The enthusiasm, energy and incredible holiday spirit that radiated down Delaware Avenue tells us that our local Thanksgiving Day run is so much more than just an 8k road race. It is an incredible tribute to all that makes Western New York great – Family, Friendship, and Benevolence.
Together with the Y, you are helping to connect those less fortunate with programs that nurture the potential of youth and teens, help individuals of all ages improve their health and wellbeing, and offer all in our community a sense of belonging.
|2nd Male||24:23||Thomas Appenheimer|
|3rd Male||24:39||Lyle OBrien|
|4th Male||24:45||Ryan Buzby|
|2nd Female||27:12||Hannah Reinhardt|
|3rd Female||27:55||Gabrielle Orie|
|4th Female||28:24||Trisha Byler|
In 1896, Henry A. Allison was among six runners competing in a five mile cross country race that stretched along routes that have long since been reconstructed in the downtown Buffalo, New York area. Little did Allison know he would become the first winner of the YMCA Turkey Trot, a race that would long outlive him. In those early days, runners paced along rugged dirt roads. It wasn’t until the mid-1900s that the race was run on pavement.
Through the years, the Turkey Trot has crossed paths with runners of various styles, attitudes, and ages. The race attracts not only serious runners, but also amateur, masters and team competitors. The team competition had a rocky start during the 1899 race when John Coleman, a member of the Buffalo Team, was charged with riding part of the race in a wagon. When officials discovered this, the team was disqualified and the victory went to Rochester. One of the most entertaining features of this race is the large field of competitors who dress in costume. In addition to the field of traditional Thanksgiving themed characters, you’ll also find plenty of superheroes, hockey players, a bunch of bananas and even the Gingerbread Man to name a just a few, trotting down Delaware Avenue on race day.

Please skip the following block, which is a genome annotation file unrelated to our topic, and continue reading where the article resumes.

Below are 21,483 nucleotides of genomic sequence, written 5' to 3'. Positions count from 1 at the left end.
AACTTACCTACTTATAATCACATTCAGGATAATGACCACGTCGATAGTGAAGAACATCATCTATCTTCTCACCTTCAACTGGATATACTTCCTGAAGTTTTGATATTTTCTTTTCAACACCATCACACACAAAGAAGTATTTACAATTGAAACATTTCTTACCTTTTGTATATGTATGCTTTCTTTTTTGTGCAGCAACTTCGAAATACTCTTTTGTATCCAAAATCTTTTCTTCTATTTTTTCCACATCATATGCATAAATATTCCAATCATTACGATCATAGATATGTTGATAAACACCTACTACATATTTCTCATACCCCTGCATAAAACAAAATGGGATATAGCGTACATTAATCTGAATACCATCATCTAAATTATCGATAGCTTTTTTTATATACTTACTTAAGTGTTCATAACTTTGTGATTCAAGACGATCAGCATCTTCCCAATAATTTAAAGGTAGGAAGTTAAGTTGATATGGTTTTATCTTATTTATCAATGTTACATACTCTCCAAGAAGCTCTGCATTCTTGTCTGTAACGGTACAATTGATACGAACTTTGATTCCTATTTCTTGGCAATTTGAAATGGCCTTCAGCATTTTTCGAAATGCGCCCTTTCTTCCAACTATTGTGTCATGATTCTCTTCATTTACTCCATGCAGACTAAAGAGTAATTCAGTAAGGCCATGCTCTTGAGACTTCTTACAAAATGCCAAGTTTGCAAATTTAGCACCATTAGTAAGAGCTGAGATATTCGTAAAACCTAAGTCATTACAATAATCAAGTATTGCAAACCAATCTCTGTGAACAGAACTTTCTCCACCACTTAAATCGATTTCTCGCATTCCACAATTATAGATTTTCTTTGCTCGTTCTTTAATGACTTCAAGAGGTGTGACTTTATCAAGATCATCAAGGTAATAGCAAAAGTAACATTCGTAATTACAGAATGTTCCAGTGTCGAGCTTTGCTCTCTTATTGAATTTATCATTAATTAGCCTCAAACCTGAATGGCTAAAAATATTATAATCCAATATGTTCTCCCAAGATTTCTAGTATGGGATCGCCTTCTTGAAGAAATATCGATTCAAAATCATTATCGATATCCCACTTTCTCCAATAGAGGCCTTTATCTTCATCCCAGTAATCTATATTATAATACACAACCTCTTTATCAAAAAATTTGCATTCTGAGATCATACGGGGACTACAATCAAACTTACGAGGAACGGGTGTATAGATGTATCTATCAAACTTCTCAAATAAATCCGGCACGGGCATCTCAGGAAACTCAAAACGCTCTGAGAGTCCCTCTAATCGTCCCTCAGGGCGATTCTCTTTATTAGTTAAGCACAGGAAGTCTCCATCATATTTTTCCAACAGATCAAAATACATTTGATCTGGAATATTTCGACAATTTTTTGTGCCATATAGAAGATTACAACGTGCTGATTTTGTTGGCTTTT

One notable runner, Gus Gressel, started running the race in 1907, and minus the one year he missed the race due to a leg injury, didn’t stop until well into his 70s! Gressel spent nearly 50 years running the Turkey Trot and won the race the first time he ran it. His son, Ed, competed with his father in 1916, and it was Ed who took home the victory that year. Some other notable male competitors after the Gressel years, include Mark Finucane of Buffalo, who won four straight Turkey Trot victories from 1980 – 1983, and David O’Keefe who holds the record for the best running time, 23:13, in 1989. The youngest person ever to take home the overall winner’s trophy is Anthony Diamond, who at the age of 15 crossed the finish line first in 1944. Sixty years later in 2004, 11-year-old Jacy Christiansen became the youngest woman ever to take first place female honors, crossing the finish line in the 102nd overall spot with a time of 30:09. Age is definitely just a number when it comes to the multi-generations that make up the field of runners each year.
Women did not actually join the field of runners until 1972. The first woman to enter the YMCA Turkey Trot was Mary Ann Bolles, who placed 142 out of 169 finishers. The most distinguished female runner is Victoria Mitchell who was the overall female winner eight times – in 1991, 1992, 1994, and 1996–2000. Victoria holds the female record for best running time, 26:21 in 1998.
The 100th anniversary of the race, held in 1995, saw a record 6,003 runners registered and 5,480 cross the finish line. 2002 was also a year to remember when Mother Nature treated us to a record snowfall that shut down the city just three days before the race. Thanks to the efforts of Buffalo’s leaders and snow removal crews, the streets were cleared in time for the just over 3,500 runners to run the race and help keep the Turkey Trot’s record as the ‘oldest continually run footrace in North America’ alive. The participant field crossed the 10,000 threshold in 2008 and continued to steadily grow, capping out at 14,000 for the past several years.
Runners come from all over the United States, Canada and even a few from overseas. In fact, runners from as far away as Ireland and Australia have taken part in the Turkey Trot at one time or another. Quite a difference from 1896!